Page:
Meant to be sung to the tune of this Squeeze single ...
Remember Hiram Walker Royall? Sure you do -- he's the Highland Park developer who sued anyone who wrote, reviewed or pretty much read Carla Main's 2007 book Bulldozed: "Kelo," Eminent Domain and the American Lust for Land, which deals with a dust-up over some land grabbed from a family shrimping business in Freeport to make way for a marina development. Hadn't thought about Royall in a while, but the case is alive and well with oral arguments set to take place in the Fifth District Court of Appeals here on September 28. Which is why this morning the Texas Tribune notes some Texas lawmakers, yet again, are trying to craft legislation that'd make strategic lawsuits against public participation -- or SLAPPs -- harder to file. All for it is one Chip Babcock, the Philly journalist-turned-Dallas attorney:
"Just one case against someone who's a citizen journalist with a blog would be enough to get them to quit talking about things," says Babcock, who adds that a judge would have tossed the case out against Winfrey if such a statute existed. "It's no answer for that person to say, well at the end of the day, I'm going to win my case, because at the end of the day they're going to have to hire a lawyer to navigate them through the shoals of pretrial discovery and summary judgment practice, and it's very expensive."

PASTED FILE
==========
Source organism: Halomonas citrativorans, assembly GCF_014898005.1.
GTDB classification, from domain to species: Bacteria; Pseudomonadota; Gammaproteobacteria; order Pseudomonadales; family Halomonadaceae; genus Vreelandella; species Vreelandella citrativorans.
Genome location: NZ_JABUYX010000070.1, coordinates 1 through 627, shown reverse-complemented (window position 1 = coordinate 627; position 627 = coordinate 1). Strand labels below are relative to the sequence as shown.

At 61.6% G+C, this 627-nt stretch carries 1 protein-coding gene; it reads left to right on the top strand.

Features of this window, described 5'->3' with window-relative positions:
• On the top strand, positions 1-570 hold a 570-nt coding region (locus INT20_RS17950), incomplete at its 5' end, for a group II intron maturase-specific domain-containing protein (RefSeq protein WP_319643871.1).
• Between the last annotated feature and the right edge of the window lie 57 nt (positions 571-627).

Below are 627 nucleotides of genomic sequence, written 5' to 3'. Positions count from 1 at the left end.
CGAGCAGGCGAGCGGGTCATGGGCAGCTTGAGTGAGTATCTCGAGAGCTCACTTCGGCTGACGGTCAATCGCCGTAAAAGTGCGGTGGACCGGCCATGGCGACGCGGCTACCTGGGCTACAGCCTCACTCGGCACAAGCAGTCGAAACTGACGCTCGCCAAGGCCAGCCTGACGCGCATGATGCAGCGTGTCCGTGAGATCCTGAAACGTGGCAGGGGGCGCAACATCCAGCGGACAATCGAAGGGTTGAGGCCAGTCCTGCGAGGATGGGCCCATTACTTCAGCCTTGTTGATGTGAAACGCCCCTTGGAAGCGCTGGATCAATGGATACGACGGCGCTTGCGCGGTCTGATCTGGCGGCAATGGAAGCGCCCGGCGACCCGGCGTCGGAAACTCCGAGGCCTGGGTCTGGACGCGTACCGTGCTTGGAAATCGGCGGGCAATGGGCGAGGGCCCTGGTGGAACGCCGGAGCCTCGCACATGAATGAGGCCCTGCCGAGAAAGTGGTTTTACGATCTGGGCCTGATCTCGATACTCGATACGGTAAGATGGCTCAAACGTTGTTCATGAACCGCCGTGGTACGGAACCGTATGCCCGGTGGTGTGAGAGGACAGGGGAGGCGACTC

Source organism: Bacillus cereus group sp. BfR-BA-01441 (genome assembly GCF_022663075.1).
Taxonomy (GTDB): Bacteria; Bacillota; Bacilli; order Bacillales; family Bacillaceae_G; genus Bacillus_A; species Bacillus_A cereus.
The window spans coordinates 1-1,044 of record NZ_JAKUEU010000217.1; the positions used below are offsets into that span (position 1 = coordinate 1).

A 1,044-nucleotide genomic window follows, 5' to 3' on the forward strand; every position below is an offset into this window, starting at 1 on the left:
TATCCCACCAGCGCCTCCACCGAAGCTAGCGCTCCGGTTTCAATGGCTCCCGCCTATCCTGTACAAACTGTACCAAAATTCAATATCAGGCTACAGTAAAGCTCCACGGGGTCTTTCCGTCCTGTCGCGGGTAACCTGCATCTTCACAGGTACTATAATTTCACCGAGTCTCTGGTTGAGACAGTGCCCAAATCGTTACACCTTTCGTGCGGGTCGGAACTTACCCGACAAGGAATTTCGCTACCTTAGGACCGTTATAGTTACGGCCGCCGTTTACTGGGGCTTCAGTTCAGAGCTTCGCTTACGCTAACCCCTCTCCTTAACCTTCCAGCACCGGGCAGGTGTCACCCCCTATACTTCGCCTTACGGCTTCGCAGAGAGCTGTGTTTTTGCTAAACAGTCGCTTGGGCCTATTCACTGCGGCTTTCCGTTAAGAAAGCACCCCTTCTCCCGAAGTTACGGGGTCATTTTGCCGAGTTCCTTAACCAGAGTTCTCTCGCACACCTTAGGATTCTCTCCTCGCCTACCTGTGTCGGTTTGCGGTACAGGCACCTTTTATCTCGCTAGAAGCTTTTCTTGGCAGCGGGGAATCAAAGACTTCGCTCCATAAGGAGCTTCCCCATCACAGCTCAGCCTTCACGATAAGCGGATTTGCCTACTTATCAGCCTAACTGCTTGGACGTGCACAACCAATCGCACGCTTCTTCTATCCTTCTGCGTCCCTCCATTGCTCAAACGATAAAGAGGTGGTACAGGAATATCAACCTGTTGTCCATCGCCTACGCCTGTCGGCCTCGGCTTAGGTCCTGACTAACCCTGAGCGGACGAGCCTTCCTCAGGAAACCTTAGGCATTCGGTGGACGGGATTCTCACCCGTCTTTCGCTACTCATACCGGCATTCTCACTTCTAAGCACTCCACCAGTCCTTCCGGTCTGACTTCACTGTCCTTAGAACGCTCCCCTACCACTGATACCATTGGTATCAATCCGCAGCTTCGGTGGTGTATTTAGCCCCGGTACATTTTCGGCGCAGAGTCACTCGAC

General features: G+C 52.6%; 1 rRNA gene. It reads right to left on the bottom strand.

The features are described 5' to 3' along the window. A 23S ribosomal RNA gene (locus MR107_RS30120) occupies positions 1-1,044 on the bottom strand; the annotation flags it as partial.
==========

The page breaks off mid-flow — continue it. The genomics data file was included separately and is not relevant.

Speaking of Dallas attorneys, Forbes is reporting that Louisiana governor Bobby Jindal's done hired a pretty familiar law firm to rep the state in its claims against BP -- none other than Baron & Budd. Nobody's confirmin' nothing, but Daniel Fisher can't help but note the irony of "the future of the GOP" hiring a firm whose namesake just hosted a $1.5-mil fund-raiser for the president at his Highland Park house on Monday. I do like the commenter who quotes from All the King's Men, over which Hiram Walker Royall has not yet sued anyone.
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